Conclusion

Nature has come up with some of the most interesting design solutions in the millennia that it has been around. There is such a wealth of knowledge that can be obtained by observing and analyzing Hydra as we have done in our paper. We can learn from this tiny organism that will likely never interact with us in our environment by considering its solutions to the problems it faces. For example, the attachment of Hydrae to a surface addresses the problem of having very little control of its movement in a body of water with currents. Interestingly, attachment and detachment are not achieved by similar methods. The muscular action that detaches Hydrae from surfaces would not be useful for the attachment; therefore, Hydrae have evolved to secrete an adhesive material in order to attach itself. Additionally, one of Hydrae's problems is that it may be small compared to its prey. Therefore, it evolved the ability to make its prey go limp after an attack. This allows for the Hydra to manipulate a larger creature and successfully eat it. The mesoglea plays a crucial role in maintaining tissue integrity and regeneration of Hydrae. Its capacity to form and reform rapidly during the regenerative process underscores its flexibility and adaptability to meet the organism's needs. The organism's unique chemical properties enable it to regenerate from dissociated cells efficiently. Since the organism lives in aquatic environments where physical damage and are common, regeneration increases their chance of survival and extends their lifespan. Due to Hydrae's fragility, the organism regenerates instead of developing a form of physical protection like a shell. This highlights nature's evolutionary design, where a simple yet versatile structure like the mesoglea is fine-tuned to play a central role in Hydrae's vital regenerative abilities. Similarly, the innate immune system of Hydrae is also fine-tuned to efficiently protect the organism. Indeed, the renewable glycocalyx buffer at the ectodermal epithelium and the production of AMP induced by TLR-like receptors all work in junction to protect the animal from both sides in a way that takes advantage of its unique morphology and needs. Finally, the mechanisms of action of antimicrobial peptides, as well as their role in helping shape the most beneficial species-specific microbiome for the Hydra host is discussed. Chemical properties such as localized charges, as well as the structures and functions of AMP molecules, allow them to destroy bacterial cell membranes or aggregate bacteria for their subsequent elimination, as can be seen by the belted hydramacin-1. Transgenic arminin deficient polyps show the determining effect of specific AMP profile on bacterial composition, a process believed to have allowed diverse Hydra species to thrive in various aquatic environments.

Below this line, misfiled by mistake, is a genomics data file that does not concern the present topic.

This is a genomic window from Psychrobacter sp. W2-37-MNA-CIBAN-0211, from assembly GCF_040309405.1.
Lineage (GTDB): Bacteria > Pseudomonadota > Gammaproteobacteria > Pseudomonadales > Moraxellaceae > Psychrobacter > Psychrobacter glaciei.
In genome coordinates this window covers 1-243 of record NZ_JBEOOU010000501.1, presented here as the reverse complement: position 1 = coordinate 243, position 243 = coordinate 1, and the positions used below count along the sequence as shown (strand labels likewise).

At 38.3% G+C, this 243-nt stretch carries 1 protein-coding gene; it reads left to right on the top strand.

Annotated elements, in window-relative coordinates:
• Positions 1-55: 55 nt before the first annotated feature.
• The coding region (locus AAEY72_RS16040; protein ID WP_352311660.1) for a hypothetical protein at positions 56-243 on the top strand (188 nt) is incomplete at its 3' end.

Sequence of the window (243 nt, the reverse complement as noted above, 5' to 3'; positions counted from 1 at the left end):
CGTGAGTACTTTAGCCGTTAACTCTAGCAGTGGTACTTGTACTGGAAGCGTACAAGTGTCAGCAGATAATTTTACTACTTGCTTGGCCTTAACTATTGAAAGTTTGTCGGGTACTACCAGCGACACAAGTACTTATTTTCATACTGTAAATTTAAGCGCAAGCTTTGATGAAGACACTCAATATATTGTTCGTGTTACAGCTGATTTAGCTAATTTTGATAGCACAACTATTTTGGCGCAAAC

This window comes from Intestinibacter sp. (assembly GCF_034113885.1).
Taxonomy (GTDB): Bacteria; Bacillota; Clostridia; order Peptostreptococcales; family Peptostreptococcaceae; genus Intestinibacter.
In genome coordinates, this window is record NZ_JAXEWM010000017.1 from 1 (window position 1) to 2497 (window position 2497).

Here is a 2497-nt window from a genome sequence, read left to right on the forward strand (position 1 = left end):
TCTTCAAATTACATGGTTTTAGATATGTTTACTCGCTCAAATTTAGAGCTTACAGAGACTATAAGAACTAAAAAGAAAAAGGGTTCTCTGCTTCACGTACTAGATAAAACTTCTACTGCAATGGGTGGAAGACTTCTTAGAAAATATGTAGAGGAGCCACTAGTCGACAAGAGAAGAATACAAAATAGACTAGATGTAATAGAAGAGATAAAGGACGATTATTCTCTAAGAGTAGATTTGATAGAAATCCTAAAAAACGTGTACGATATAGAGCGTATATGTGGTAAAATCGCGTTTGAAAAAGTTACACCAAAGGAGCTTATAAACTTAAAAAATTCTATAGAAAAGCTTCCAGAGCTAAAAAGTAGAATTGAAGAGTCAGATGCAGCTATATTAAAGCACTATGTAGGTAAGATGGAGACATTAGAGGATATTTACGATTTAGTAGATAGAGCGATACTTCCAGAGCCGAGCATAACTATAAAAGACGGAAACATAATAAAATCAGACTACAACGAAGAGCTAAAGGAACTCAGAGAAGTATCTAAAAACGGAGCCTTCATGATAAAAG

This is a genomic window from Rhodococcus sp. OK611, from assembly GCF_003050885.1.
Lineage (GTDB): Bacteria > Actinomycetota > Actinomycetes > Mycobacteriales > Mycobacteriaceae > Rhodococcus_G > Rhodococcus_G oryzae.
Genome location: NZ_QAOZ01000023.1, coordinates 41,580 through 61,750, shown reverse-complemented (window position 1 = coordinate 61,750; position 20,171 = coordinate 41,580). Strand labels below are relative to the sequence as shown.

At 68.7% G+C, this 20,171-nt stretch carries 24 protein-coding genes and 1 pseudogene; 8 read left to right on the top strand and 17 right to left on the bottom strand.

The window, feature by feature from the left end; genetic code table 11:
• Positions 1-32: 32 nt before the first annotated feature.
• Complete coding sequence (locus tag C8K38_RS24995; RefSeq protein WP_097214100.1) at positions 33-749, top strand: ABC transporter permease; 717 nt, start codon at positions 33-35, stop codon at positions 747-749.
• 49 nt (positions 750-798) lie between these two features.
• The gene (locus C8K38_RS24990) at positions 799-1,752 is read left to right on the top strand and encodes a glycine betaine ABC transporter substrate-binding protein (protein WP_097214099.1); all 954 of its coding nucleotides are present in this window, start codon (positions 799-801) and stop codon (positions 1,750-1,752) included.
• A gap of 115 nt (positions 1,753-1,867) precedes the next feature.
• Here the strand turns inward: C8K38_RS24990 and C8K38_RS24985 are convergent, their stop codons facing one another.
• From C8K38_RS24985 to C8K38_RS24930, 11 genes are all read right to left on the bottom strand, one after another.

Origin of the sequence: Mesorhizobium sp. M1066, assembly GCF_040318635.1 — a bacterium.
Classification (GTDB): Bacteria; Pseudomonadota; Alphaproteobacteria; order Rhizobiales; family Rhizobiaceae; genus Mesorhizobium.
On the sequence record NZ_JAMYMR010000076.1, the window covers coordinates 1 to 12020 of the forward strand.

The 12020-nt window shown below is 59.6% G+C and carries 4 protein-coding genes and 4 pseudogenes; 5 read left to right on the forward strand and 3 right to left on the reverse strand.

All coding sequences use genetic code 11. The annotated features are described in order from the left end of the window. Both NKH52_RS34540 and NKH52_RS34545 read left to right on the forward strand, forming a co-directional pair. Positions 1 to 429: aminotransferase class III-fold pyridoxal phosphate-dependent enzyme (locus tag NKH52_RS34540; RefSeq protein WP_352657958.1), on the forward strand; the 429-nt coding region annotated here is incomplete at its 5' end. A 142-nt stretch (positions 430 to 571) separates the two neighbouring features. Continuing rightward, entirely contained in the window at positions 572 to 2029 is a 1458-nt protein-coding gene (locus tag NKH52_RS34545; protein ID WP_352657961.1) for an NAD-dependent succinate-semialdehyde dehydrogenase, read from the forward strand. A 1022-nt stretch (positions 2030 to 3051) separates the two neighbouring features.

References

3M. (2018). Technical Data Sheet 3M Scotch Transparent Film Tape. In.

Barzansky, B., & Lenhoff, H. M. (1974). On the chemical composition and developmental role of the mesoglea of Hydra. American Zoologist, 14(2), 575-581.

Barzansky, B. M. (1972). The mesolamella of hydra: on its composition, synthesis and developmental roles. University of California, Irvine.

Bosch, T. C. G. (2014). Rethinking the role of immunity: lessons from Hydra. Trends in Immunology, 35(10), 495-502. https://doi.org/https://doi.org/10.1016/j.it.2014.07.008

Bosch, T. C. G., Augustin, R., Anton-Erxleben, F., Fraune, S., Hemmrich, G., Zill, H., Rosenstiel, P., Jacobs, G., Schreiber, S., Leippe, M., Stanisak, M., Grötzinger, J., Jung, S., Podschun, R., Bartels, J., Harder, J., & Schröder, J.-M. (2009). Uncovering the evolutionary history of innate immunity: The simple metazoan Hydra uses epithelial cells for host defence. Developmental & Comparative Immunology, 33(4), 559-569. https://doi.org/https://doi.org/10.1016/j.dci.2008.10.004

Bosch, T. C. G., & Zasloff, M. (2021). Antimicrobial Peptides—or How Our Ancestors Learned to Control the Microbiome. mBio, 12(5), 10.1128/mbio.01847-01821. https://doi.org/doi:10.1128/mbio.01847-21